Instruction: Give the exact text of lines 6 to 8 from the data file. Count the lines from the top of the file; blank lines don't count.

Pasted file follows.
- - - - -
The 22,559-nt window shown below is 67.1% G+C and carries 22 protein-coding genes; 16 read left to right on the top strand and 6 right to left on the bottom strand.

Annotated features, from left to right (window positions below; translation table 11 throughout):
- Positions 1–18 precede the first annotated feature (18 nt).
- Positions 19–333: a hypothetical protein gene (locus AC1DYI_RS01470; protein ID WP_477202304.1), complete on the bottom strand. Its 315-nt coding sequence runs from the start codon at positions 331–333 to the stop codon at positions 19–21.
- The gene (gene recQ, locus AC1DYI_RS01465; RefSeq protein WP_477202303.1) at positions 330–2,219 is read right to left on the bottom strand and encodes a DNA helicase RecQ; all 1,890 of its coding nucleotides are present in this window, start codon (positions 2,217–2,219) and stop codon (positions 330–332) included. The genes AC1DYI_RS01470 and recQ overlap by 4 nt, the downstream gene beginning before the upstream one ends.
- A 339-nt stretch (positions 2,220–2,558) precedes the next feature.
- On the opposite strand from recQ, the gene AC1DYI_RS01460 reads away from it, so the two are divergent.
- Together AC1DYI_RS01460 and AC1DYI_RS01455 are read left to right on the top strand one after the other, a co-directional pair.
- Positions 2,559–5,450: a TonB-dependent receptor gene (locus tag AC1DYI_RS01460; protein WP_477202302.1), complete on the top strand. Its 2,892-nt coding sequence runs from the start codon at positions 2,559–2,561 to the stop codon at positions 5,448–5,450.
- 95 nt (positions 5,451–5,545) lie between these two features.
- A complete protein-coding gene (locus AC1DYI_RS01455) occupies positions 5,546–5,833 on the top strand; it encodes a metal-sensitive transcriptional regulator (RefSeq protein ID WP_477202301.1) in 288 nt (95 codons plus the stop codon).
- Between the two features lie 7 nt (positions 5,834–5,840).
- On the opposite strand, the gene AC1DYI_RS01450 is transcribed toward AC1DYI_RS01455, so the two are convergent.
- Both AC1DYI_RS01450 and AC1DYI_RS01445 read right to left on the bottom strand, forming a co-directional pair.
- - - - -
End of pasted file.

- A 339-nt stretch (positions 2,220–2,558) precedes the next feature.
- On the opposite strand from recQ, the gene AC1DYI_RS01460 reads away from it, so the two are divergent.
- Together AC1DYI_RS01460 and AC1DYI_RS01455 are read left to right on the top strand one after the other, a co-directional pair.